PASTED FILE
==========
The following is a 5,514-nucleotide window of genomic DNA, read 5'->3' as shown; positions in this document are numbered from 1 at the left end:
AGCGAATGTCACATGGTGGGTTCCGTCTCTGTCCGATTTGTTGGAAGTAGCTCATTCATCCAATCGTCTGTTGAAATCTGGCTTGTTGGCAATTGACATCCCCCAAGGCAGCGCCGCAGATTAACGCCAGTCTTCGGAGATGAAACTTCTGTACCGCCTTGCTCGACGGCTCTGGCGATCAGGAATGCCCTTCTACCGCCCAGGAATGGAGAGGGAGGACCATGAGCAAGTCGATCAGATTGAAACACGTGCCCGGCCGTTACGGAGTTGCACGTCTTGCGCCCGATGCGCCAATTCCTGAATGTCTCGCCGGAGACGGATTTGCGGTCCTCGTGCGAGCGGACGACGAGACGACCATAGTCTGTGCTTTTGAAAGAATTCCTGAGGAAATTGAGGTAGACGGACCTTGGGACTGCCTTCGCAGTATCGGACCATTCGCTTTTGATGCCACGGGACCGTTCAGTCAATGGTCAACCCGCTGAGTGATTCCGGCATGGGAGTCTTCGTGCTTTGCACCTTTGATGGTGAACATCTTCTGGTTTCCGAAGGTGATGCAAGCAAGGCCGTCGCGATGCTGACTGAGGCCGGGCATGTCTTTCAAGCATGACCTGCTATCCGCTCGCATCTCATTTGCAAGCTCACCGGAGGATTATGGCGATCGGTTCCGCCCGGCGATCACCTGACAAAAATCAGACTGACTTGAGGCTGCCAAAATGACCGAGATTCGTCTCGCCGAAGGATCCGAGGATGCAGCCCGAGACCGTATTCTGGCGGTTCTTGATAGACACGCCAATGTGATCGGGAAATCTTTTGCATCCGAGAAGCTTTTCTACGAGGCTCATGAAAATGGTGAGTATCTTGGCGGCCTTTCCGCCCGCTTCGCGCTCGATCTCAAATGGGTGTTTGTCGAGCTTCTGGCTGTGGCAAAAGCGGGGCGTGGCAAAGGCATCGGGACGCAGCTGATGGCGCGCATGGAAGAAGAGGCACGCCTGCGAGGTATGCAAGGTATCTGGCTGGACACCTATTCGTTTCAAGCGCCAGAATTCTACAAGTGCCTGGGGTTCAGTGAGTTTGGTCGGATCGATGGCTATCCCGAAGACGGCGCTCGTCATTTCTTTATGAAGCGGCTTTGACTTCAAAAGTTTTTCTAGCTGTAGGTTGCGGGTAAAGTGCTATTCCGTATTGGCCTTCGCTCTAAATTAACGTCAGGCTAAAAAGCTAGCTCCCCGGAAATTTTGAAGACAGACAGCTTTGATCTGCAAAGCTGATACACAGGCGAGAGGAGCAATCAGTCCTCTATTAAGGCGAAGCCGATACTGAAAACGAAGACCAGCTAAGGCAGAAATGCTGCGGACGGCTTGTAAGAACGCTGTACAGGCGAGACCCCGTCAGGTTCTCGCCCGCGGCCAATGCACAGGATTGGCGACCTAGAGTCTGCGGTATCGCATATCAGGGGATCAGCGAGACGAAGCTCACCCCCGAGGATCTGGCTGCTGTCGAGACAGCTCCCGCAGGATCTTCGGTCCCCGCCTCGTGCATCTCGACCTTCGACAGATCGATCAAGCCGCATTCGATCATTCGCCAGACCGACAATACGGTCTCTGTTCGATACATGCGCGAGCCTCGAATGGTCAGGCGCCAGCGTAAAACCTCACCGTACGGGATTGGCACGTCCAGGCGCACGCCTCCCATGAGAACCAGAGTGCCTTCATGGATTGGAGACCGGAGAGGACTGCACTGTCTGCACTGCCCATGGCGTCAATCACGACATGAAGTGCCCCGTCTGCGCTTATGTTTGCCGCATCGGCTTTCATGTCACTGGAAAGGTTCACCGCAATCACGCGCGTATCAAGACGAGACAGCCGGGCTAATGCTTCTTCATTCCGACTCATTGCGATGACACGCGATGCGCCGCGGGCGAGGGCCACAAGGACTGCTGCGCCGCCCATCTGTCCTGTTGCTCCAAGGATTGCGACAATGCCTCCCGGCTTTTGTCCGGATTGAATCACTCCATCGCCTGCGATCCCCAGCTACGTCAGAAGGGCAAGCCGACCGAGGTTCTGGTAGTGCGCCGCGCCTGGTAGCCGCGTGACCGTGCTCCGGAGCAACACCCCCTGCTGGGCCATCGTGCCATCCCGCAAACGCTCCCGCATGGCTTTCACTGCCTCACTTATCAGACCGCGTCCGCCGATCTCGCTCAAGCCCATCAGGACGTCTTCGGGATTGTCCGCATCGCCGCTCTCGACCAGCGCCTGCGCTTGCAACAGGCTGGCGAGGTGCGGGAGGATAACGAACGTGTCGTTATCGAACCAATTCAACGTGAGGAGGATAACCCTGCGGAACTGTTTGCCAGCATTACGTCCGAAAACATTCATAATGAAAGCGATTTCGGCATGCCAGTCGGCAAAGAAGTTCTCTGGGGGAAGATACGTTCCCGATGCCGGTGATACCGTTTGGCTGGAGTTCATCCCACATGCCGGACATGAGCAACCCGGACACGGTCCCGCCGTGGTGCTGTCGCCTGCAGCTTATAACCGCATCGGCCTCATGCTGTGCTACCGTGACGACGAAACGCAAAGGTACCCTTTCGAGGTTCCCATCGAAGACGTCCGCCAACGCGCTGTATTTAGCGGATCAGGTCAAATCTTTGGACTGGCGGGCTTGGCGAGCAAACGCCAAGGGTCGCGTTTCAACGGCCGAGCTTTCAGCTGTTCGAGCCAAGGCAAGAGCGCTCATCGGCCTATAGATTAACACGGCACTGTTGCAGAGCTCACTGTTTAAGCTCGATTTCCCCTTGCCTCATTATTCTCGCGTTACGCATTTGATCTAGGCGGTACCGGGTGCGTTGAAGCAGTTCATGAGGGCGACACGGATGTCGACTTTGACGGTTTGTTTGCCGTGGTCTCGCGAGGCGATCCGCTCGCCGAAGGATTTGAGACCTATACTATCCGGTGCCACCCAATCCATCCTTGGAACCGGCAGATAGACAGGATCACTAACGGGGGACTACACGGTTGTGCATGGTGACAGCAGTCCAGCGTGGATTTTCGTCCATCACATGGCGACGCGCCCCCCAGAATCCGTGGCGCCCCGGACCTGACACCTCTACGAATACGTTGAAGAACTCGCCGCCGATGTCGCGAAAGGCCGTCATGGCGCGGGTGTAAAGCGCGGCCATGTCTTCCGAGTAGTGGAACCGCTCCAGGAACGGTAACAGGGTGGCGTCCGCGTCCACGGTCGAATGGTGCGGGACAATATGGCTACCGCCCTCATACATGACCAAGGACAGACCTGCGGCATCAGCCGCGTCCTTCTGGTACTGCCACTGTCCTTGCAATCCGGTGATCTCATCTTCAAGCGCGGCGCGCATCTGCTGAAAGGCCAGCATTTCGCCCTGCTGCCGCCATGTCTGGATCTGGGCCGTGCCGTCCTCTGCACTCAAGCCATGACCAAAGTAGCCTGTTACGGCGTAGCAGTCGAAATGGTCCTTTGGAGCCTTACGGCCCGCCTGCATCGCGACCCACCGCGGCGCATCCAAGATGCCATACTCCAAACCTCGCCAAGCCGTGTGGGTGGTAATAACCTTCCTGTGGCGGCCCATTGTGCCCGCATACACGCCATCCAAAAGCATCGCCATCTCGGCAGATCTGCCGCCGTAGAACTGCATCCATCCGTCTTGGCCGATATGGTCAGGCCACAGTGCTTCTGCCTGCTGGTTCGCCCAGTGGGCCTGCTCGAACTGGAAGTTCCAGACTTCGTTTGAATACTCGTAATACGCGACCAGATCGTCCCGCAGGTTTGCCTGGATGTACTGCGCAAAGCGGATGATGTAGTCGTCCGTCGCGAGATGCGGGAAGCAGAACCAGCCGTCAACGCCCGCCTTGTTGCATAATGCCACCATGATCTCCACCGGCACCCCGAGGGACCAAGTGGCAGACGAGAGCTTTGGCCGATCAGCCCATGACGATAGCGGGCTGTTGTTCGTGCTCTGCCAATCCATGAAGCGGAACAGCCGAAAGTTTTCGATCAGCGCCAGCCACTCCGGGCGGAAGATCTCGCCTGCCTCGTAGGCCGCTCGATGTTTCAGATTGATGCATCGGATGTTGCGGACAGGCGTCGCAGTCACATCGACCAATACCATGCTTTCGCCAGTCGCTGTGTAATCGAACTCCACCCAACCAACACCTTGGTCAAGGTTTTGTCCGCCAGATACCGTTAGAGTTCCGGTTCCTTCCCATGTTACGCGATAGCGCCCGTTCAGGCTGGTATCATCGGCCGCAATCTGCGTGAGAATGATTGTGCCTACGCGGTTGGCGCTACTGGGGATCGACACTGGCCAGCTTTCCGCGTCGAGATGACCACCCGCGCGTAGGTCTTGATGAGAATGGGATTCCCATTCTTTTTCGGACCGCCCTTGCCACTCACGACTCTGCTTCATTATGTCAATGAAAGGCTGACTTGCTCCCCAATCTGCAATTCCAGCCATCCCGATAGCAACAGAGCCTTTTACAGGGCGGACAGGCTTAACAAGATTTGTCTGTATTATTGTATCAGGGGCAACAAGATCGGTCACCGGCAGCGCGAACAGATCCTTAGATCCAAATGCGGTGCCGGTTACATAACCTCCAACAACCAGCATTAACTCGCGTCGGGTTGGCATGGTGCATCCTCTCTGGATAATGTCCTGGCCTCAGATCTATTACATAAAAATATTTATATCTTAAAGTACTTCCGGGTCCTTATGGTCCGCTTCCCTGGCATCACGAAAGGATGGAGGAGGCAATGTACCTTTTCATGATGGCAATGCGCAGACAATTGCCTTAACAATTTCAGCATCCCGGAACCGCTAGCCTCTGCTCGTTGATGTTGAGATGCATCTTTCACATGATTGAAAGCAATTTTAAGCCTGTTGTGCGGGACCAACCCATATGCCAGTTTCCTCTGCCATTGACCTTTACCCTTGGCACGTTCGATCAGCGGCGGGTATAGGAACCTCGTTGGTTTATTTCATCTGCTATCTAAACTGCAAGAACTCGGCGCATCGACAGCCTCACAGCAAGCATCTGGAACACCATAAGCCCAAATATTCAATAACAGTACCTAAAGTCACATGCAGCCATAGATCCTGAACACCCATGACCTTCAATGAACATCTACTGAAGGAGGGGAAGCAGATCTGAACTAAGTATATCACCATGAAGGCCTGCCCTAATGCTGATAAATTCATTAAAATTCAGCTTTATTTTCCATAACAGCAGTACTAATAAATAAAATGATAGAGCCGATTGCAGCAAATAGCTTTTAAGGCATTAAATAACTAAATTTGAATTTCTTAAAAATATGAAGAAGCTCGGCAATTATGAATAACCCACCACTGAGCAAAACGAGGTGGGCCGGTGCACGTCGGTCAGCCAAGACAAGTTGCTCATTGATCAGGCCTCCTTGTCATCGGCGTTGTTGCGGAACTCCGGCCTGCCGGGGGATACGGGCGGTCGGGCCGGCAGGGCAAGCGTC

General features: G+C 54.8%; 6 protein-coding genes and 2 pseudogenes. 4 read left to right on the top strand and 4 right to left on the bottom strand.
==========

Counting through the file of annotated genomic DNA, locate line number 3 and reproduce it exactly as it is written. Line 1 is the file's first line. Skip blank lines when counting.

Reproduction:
General features: G+C 54.8%; 6 protein-coding genes and 2 pseudogenes. 4 read left to right on the top strand and 4 right to left on the bottom strand.